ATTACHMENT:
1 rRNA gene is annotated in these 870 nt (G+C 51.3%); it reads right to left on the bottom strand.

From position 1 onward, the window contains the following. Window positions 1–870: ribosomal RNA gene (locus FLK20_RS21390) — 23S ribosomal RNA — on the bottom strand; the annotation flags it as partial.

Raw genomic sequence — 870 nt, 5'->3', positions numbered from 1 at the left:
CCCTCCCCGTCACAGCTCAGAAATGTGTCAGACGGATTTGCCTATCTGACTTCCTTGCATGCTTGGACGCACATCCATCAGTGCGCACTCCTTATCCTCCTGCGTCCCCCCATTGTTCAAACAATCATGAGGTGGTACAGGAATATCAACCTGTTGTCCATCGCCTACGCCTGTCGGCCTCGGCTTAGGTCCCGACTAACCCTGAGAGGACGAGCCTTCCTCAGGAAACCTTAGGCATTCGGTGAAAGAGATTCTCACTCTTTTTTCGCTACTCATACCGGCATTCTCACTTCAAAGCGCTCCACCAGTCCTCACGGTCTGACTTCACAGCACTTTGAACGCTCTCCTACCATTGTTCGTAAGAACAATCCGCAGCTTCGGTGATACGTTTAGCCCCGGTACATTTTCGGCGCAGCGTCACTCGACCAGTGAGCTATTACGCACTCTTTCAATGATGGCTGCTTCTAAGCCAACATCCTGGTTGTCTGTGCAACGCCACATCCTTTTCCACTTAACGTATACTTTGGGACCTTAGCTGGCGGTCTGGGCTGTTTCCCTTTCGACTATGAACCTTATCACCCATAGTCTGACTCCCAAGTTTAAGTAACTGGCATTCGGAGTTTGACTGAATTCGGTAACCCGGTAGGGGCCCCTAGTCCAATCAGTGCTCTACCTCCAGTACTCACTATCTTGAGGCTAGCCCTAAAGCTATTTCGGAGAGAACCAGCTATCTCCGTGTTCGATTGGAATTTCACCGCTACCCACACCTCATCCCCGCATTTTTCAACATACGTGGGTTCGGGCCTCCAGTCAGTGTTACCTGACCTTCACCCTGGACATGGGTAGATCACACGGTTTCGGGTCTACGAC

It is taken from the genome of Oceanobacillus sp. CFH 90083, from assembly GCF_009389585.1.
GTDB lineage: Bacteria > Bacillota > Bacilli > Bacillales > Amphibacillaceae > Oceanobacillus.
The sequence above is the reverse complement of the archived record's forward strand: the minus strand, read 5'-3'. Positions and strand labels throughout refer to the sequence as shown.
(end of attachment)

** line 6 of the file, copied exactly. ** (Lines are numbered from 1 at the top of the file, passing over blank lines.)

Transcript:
GTDB lineage: Bacteria > Bacillota > Bacilli > Bacillales > Amphibacillaceae > Oceanobacillus.